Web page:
My wife was at a school summer fete a few weeks ago and bought our son a fossil hunting kit for a pound. Basically it was a sandstone fossil encased in light plaster with a little hammer, chisel and goggles so you could have a go at 'excavating' your fossil. Anyway, my wee fella was really taken with this and has been showing everyone his fish fossil (on the left). I mentioned this to my colleagues, one of whom studied geology at university and tipped me off to a good place about 30 minutes drive away where Jurassic fossils are easy to find. I'd never heard of this before in spite of knowing the area pretty well. One problem is that it is along a stretch of busy and fairly dangerous road where most people wouldn't bother to stop.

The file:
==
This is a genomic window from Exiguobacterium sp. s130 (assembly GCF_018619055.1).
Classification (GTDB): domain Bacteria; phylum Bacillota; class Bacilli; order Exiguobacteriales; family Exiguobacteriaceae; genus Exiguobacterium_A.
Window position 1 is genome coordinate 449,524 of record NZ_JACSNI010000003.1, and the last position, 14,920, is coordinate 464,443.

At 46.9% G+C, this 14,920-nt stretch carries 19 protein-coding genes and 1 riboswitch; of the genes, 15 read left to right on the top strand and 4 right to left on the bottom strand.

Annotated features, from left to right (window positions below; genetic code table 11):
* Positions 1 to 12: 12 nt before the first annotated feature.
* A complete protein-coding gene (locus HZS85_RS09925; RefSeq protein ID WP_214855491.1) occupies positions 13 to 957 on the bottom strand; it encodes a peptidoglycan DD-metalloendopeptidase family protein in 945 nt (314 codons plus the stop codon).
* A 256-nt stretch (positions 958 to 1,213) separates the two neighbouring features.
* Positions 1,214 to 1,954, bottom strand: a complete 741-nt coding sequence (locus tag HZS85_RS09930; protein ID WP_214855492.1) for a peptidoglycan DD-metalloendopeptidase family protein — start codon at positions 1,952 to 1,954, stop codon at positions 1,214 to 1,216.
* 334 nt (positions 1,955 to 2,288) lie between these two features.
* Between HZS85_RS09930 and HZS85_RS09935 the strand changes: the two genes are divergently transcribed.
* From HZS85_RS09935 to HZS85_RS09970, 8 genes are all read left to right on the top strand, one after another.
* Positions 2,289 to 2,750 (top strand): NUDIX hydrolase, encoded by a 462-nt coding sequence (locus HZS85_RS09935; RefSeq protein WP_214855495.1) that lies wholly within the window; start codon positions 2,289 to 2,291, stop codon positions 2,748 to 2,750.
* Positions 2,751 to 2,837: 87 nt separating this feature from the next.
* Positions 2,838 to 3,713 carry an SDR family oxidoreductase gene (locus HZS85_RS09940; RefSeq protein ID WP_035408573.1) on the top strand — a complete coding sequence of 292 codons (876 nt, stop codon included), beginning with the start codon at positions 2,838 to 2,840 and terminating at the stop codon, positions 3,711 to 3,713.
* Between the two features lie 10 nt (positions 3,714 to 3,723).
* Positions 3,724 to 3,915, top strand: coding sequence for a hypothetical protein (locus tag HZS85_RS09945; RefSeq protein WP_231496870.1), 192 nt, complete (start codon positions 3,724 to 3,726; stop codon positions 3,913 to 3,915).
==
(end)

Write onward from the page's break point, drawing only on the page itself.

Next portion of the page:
So we set off this morning in the lashing rain, but by the time we got there it had completely dried up and we had a fun and interesting hour picking around in the rocks and came up with these fossils of ammonites and what appears to be a bone of some sort, maybe a fish tail. We probably missed lots more so we'll be back now we know what we are looking for.

Not exactly Sam Neill in 'Jurassic Park,' but not bad for a Sunday morning in Northern Ireland.

Thursday, 1 July 2010

Knocking around

I finally got around to replacing the knock sensor in the MR2 last Sunday morning.

The purpose of the knock sensor is to detect 'knock' in other words engine detonation and that allows the engine management to run the car with ignition advanced pretty much as far as it can go. If the sensor is faulty on the 4A-GZE engine, the 'Check' light comes on, you get error code 52 and the car goes into a safe mode with reduced performance so as not to damage the engine.